Initially, the ad agency expected that The-Artery would recreate all the digital assets in CG. But after learning as much as they could about the Medivis system, Sharabani and the team were confident they could export actual data for the spot. “There was much greater value to using actual data when possible, actual CT data,” says Sharabani. “Then you have the most true-to-life representation, which makes the story even more heartfelt. And because we were telling a true story about the capabilities of the network around a real application being used by doctors, any misrepresentation of the human anatomy or scans would hurt the message and intention of the campaign.”
The-Artery began developing a solution with technicians at Medivis to export actual imagery via the HoloLens headset that’s used by the medical staff to view and manipulate the holographic imagery, to coincide with the needs of the commercial. Sometimes this involved merely capturing the screen performance as the HoloLens was being used. Other times the assets from the Medivis system were rendered over a greenscreen without a background and later composited into a scene.
“We have the ability to shoot through the HoloLens, which was our base; we used that as our virtual camera whereby the output of the system is driven by the HoloLens. Every time we would go back to do a capture (if the edit changed or the camera position changed), we had to use the HoloLens as our virtual camera in order to get the proper camera angle,” notes Sharabani. Because the HoloLens is a stereoscopic device, The Artery always used the right-eye view for the representations, as it most closely reflected the experience of the user wearing the device.
Since the Medivis system is driven by the HoloLens, there is some shakiness present — an artifact the group retained in some of the shots to make it truer to life. “It’s a constant balance of how far we go with realism and at what point it is too distracting for the broadcast,” says Sharabani.
For imagery like the CT scans, the point cloud data was imported directly into Autodesk’s Maya, where it was turned into a 3D model. Other times the images were rendered out at 4K directly from the system. The Medivis imagery was later composited into the scenes using Autodesk’s Flame.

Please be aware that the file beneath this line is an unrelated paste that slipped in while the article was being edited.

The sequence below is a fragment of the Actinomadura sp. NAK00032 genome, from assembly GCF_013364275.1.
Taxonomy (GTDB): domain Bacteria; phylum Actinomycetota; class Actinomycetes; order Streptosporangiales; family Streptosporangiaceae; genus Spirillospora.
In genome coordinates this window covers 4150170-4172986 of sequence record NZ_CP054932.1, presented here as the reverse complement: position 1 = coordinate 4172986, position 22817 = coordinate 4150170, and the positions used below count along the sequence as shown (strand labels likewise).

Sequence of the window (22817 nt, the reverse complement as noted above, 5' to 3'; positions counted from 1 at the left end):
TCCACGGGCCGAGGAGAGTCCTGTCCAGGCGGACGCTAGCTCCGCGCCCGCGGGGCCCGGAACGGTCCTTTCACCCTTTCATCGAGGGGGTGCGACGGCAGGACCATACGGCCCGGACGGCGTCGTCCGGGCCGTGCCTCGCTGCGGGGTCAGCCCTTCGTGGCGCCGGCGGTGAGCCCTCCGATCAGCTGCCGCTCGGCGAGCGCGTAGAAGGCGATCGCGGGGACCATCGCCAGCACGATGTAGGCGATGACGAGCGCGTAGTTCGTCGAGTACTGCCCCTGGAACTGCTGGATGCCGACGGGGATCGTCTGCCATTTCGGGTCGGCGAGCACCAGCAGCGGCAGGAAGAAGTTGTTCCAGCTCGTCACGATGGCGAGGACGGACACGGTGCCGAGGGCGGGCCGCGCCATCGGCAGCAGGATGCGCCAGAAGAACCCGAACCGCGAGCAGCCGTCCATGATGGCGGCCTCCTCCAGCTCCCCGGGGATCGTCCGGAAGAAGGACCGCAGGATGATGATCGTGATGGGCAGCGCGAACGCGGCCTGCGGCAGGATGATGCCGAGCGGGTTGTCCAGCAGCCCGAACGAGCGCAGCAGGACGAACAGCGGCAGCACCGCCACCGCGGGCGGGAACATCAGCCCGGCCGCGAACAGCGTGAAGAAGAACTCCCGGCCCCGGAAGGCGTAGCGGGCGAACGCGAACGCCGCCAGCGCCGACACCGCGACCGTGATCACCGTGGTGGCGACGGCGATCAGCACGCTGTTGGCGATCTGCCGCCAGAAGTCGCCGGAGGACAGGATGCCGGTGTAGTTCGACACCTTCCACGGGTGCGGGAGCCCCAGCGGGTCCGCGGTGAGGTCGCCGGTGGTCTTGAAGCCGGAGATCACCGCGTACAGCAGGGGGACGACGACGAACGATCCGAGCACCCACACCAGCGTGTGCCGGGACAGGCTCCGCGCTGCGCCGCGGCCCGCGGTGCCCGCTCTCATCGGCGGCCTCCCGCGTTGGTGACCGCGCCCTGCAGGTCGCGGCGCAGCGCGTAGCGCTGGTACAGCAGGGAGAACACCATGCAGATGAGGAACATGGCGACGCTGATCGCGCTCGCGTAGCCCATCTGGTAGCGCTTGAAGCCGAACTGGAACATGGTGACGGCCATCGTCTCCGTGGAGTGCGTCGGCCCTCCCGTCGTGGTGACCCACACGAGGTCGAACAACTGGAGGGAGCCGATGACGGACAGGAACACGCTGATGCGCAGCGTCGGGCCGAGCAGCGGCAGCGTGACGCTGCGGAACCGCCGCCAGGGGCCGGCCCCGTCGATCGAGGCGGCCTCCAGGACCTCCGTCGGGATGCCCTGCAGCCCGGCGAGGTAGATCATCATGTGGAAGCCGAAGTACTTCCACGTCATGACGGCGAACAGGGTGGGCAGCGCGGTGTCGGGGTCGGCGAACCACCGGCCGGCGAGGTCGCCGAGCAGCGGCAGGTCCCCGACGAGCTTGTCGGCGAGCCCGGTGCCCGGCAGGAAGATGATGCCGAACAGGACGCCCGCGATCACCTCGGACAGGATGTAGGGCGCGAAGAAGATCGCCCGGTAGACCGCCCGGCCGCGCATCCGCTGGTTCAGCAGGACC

However, not every bit of imagery was extracted from the system. Some had to be re-created using a standard 3D pipeline. For instance, the “scan” of the actor’s skull was replicated by the artists so that the skull model matched perfectly with the holographic imagery that was overlaid in post production (since everyone’s skull proportions are different). The group began by creating the models in Maya and then composited the imagery within Autodesk’s Flame, along with a 3D bounding box of the creative implant.
The artists also replicated the Medivis UI in 3D to recreate and match the performance of the three-dimensional UI to the AI hand gestures by the person “using” the Medivis system in the spot — both of which were filmed separately. For the CG interface, the group used Autodesk’s Maya and Flame, as well as Adobe’s After Effects.
“The process was so integrated to the edit, we needed the proper 3D tracking and some of the assets to be built as a 3D screen element,” explains Sharabani. “It gave us more flexibility to build the 3D UI inside of Flame, enabling us to control it more quickly and easily when we changed a hand gesture or expanded the shots.”
With The-Artery’s experience pertaining to virtual technology, the team was quick to understand the limitations of the project using this particular equipment. Once that was established, however, they began to push the boundaries with small hacks that enabled them to achieve their goals of using actual holographic data to tell an amazing story.
Chantix “Turkey” Campaign
Chantix is medication to help smokers kick the habit. To get its message across in a series of television commercials, the drug maker decided to talk turkey, focusing the campaign on a CG turkey that, well, goes “cold turkey” with the assistance of Chantix.